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Country singer Mickey Gilley, whose namesake Texas-sized honky-tonk bar was the birthplace of the “Urban Cowboy” music and fashion fads of the 1980s, died at age 86 in Branson, Missouri, his Facebook page announced on Saturday.
Gilley, a first cousin of both rock ‘n’ roll pioneer Jerry Lee Lewis and television evangelist Jimmy Swaggart, “had just come off the road … having played 10 shows in April,” his Facebook page said.
An employee at the Mickey Gilley Theater in Branson confirmed he had died but did not know the cause of death.
Gilley’s country hits included up-tempo honky-tonk songs such as “Don’t the Girls All Get Prettier at Closing Time” and “The Power of Positive Drinkin’” and ballads like “A Headache Tomorrow (Or a Heartache Tonight).” But he was best known as owner of the bar that inspired “Urban Cowboy,” the 1980 film starring John Travolta who danced with Debra Winger and rode a mechanical bull that bucked and tried to throw him off.
A native of Natchez, Mississippi, Gilley grew up in Ferriday, Louisiana, son of Arthur Fillmore Gilley and Irene (Lewis) Gilley, who taught him to play piano. He moved to the Houston, Texas, area, where he worked day jobs and sang and played piano in bars at night.
In 1970 he and a partner opened a nightclub in the blue-collar Houston suburb of Pasadena and named it Gilley’s. It was a cavernous place with a corrugated-metal roof and concrete floors, open from 10 am until 2 am As it became popular, capacity crowds came out to see Gilley sing and play piano, as well as catch the biggest names in country music perform there.
In its heyday Gilley’s had a 6,000-person capacity, a rodeo arena, a recording studio and a thriving souvenir business. It billed itself as the world’s biggest honky tonk and also featured the mechanical bucking bull on which cowboys, cowgirls and wannabes could test their rodeo skills.
The mechanical bull, known as El Toro, was an integral part of the “Urban Cowboy” movie that made Gilley’s known around the world and one of the Houston area’s top tourist attractions.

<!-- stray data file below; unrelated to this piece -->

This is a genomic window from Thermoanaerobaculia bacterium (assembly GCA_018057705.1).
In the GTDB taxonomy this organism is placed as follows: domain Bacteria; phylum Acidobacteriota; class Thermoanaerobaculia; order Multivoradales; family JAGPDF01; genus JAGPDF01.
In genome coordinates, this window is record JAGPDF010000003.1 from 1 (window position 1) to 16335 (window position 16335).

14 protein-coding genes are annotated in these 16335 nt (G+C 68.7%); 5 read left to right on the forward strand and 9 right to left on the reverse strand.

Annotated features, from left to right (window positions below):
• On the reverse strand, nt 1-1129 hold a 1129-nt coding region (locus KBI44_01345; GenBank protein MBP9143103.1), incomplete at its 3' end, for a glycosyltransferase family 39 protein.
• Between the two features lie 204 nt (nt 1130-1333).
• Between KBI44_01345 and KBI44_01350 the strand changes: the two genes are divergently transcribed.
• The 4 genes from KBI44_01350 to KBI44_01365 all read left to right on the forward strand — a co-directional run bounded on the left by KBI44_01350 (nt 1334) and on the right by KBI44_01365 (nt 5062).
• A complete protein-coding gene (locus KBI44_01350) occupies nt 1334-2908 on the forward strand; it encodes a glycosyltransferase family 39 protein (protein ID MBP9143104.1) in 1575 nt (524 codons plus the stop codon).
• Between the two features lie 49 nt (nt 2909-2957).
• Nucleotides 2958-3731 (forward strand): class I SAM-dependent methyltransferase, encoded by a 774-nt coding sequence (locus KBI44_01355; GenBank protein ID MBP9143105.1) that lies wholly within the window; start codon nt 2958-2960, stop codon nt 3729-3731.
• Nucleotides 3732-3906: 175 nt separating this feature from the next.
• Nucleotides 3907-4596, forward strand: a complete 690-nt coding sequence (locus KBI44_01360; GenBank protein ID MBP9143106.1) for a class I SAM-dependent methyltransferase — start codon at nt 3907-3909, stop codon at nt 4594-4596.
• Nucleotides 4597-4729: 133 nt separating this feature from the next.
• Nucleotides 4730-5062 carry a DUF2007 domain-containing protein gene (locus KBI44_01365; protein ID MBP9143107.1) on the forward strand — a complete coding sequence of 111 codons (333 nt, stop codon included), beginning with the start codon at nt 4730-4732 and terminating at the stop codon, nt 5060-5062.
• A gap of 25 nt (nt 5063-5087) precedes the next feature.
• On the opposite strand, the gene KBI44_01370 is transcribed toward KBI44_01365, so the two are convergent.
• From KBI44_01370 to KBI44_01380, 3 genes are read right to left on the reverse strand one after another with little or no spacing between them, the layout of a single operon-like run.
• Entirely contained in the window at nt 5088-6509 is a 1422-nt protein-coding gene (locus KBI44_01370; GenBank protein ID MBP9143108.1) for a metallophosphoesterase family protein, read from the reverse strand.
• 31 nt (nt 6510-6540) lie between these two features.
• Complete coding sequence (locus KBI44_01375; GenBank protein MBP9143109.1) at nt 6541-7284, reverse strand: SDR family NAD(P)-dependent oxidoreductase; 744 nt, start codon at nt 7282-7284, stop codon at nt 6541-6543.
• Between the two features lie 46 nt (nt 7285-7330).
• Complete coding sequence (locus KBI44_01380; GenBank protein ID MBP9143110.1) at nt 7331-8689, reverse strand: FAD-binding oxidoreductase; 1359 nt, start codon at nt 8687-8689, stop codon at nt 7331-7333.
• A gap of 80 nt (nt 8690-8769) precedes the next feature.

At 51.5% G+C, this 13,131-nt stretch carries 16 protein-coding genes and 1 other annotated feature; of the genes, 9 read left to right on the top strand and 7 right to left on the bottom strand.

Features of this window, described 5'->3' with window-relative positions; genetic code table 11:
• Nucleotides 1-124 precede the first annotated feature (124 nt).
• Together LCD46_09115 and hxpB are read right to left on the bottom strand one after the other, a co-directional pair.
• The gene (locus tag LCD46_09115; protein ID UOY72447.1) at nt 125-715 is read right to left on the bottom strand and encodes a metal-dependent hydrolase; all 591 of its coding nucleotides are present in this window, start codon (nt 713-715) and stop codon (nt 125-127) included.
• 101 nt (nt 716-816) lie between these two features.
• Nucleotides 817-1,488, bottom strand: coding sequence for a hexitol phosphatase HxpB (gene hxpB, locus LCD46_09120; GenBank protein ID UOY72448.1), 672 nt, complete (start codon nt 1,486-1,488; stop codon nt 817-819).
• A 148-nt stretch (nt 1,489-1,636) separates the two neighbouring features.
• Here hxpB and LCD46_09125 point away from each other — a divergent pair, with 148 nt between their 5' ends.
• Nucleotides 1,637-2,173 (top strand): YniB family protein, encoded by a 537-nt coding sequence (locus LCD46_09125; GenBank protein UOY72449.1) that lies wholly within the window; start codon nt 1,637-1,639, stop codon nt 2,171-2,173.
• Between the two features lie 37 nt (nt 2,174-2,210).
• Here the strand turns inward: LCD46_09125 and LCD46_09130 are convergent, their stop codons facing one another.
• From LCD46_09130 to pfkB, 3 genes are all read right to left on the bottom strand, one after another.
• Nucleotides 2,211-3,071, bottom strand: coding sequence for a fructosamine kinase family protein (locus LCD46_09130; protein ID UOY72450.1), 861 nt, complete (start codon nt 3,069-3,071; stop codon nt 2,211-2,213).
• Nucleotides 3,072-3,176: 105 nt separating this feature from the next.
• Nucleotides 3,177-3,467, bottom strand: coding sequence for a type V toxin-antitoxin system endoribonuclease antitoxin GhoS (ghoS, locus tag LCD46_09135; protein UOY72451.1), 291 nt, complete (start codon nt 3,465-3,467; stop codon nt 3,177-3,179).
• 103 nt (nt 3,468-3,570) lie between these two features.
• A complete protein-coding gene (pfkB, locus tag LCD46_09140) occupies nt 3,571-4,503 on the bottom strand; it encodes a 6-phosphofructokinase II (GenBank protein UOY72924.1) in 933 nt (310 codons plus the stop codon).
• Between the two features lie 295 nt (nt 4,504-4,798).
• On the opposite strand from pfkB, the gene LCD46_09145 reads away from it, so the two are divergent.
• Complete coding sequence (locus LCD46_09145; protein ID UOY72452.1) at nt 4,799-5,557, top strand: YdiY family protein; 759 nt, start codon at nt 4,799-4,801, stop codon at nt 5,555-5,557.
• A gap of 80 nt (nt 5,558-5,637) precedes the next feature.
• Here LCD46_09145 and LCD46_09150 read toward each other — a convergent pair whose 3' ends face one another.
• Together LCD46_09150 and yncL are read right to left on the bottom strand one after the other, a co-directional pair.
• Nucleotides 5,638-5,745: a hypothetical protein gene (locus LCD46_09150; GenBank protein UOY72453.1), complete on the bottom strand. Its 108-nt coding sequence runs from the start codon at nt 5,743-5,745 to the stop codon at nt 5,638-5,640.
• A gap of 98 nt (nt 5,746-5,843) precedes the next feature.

“It was, quite simply, the most Texan of them all, the biggest, brawlingest, loudest, dancingest, craziest joint of its kind ever,” author Bob Claypool wrote in “Saturday Night at Gilley’s.”
“Urban Cowboy” made Gilley’s seem like a mythical place and helped set off a surge in the popularity of country music, as well as a fashion trend. Big Western hats, snap-button shirts and boots began to appear not just on the streets of Houston and Dallas but New York, San Francisco and Chicago.
Gilley had a cameo appearance in the movie and had two songs – “Here Comes the Hurt Again” and “Stand by Me” – on its successful soundtrack album. He later appeared in television shows such as “Murder She Wrote,” “Fantasy Island” and “The Dukes of Hazzard.”
His other hit songs included “Roomful of Roses,” “I’m the One Mama Warned You About” and “Your Memory Ain’t What It Used to Be.”
Gilley was born March 9, 1936, within a year of cousins Lewis and Swaggart and the three grew up together in a culture that embraced gambling, drinking and religion. All three boys performed at their Assembly of God church.
Lewis would go on to be one of rock’s innovators in the late 1950s with hits such as “Great Balls of Fire” and “Whole Lotta Shakin’ Goin’ On.” Swaggart, a theatrical Pentecostal preacher, developed an international television ministry before being brought down in a 1988 scandal involving a prostitute.
When the “Urban Cowboy” trend faded, so did Gilley’s stardom. The nightclub closed in 1989 amid a dispute between Gilley and his partner. A year later, it was destroyed in an arson fire.
Gilley rebounded by becoming a regular performer in the country music hotbed of Branson, Missouri, where he built a theater. He also opened a Gilley’s club in Dallas but it never achieved the success of the original.
In 2009, Gilley was partially paralyzed when he hurt his back in a fall while helping a friend move furniture. After therapy he returned to singing in Branson but was unable to play the piano.
Gilley was married twice and had four children.